Cost Of New Molding And Trim

Photo: Brian Moloney/Flickr

When designing a home’s interior, the devil is always in the details. Really, it’s that little bit of extra attention, those seemingly small finishing touches, that elevate a room from “cookie-cutter blah” into “well-appointed elegance.” And a good designer understands, one of the easiest ways to take that room from standard to stylish is with the simple addition of molding and trim.

But first things first, let’s define our terms. The words “molding” and “trim” are often used interchangeably, but they’re technically not quite the same thing. Trim is almost always functional, and generally refers to the fillers used where baseboards meet the floor or where two cabinets meet. Trim can also refer to casings such as those that surround windows and doors. Molding, on the other hand, is decorative in nature and is used to add interest to the ceilings or floors in a room.

Regardless of terminology, the cost of new molding and trim is relatively minimal, but it offers a maximal visual impact. Molding and trim will enhance any design elements in a room, and can also be used to embellish, accentuate, or redefine a space.

Molding and trim are most often made from wood or plaster, and come in a wide variety of wood species, stains and styles. The three most popular moldings and trims include 1) crown molding, which is used to cap walls and cabinets, 2) case molding, which is used to frame doors and windows, often in a colonial style, and 3) wainscot molding, which is a wall treatment. Other types of molding and trim include chair rails, base caps, and shadow box trim.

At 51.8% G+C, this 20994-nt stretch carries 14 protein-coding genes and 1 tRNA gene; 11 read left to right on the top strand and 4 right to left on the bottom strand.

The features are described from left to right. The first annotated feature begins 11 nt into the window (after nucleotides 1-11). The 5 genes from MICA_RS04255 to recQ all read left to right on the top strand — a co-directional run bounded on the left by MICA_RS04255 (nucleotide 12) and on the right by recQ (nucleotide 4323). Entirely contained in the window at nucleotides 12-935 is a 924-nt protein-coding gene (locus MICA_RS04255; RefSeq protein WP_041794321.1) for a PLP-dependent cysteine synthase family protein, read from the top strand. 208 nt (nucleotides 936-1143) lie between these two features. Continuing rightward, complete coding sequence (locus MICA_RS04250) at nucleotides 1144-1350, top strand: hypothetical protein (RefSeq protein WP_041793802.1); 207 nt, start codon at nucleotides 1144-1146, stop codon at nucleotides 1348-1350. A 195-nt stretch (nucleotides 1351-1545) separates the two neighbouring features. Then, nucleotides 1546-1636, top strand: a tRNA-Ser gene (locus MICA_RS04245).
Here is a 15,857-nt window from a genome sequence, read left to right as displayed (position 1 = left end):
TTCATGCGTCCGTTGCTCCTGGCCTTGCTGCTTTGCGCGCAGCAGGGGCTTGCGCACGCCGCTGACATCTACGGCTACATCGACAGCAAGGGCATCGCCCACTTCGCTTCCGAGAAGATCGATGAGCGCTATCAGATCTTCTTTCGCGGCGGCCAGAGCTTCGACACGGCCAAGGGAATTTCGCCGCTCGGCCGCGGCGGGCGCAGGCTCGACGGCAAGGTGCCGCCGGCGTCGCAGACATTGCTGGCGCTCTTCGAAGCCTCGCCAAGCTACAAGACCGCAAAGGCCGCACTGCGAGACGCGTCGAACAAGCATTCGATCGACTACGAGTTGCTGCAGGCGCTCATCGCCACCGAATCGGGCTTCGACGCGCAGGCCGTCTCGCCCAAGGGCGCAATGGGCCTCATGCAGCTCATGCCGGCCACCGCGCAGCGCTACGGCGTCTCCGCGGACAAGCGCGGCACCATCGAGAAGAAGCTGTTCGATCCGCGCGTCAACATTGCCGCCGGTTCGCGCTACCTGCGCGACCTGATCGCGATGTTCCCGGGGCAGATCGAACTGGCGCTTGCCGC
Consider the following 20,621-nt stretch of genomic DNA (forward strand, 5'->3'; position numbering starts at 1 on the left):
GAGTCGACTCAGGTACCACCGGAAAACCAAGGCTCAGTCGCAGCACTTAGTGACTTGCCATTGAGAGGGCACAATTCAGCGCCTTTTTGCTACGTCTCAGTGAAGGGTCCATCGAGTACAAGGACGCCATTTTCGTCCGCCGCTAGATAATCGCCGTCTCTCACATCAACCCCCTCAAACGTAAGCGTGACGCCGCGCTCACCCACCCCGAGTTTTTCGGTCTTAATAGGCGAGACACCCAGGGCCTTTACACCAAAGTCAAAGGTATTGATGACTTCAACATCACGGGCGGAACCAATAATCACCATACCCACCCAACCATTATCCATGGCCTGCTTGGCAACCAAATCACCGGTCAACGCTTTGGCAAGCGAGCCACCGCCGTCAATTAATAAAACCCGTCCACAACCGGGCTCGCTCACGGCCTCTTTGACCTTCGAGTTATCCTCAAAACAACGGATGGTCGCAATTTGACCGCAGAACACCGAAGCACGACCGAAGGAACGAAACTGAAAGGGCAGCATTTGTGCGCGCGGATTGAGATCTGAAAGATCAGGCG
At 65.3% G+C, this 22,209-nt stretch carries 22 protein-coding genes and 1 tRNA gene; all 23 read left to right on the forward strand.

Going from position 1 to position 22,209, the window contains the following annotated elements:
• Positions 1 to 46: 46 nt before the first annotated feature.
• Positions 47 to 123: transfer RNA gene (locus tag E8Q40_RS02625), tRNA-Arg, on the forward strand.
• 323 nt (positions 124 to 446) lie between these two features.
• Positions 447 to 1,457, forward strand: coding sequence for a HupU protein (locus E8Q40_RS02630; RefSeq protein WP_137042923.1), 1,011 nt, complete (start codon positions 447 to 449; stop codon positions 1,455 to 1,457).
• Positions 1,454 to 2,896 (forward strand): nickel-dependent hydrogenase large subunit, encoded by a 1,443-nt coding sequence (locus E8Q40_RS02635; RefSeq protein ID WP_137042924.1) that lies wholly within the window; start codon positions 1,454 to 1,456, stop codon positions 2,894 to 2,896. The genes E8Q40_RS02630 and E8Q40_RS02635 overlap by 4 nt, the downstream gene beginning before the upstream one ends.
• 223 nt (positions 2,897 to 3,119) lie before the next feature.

When it comes to calculating the cost of new molding and trim (just the product itself, not installation), prices can vary greatly depending on the quality, the material, and manufacturer. Estimates can range from under 50¢ per linear foot, to upwards of $2.00. On top of the product, you’ll also have to factor in the cost of the other supplies required for the job, such as fasteners and connectors, the finishing materials, and if you’re having somebody else do the work, the prep time. If you’re planning to do the installation yourself, don’t forget to account for the specialty tools involved, such as a finish nailer, a miter saw, a biscuit joiner, and a detail sander.

And remember, if you’re not going to install the molding or trim yourself, you’ll have to pay for labor. Ultimately, this will probably account for the bulk of the expense. Labor rates also vary by region and other factors, but a good rough estimate of molding installation costs would be around $30-$50 per hour -- or roughly $4.00-$5.00 per linear foot.

Make sure that the contractor you hire is licensed and bonded. Always accept bids from multiple contractors, and always do your due diligence to make sure that their previous work is up to par in terms of quality and customer satisfaction. If you do your research and plan ahead, you can pretty much guarantee that your new trim or molding installation will look professional (whether it was actually done by a professional or not), and it won’t break the bank.

Sayward Rebhal writes for Networx.com.

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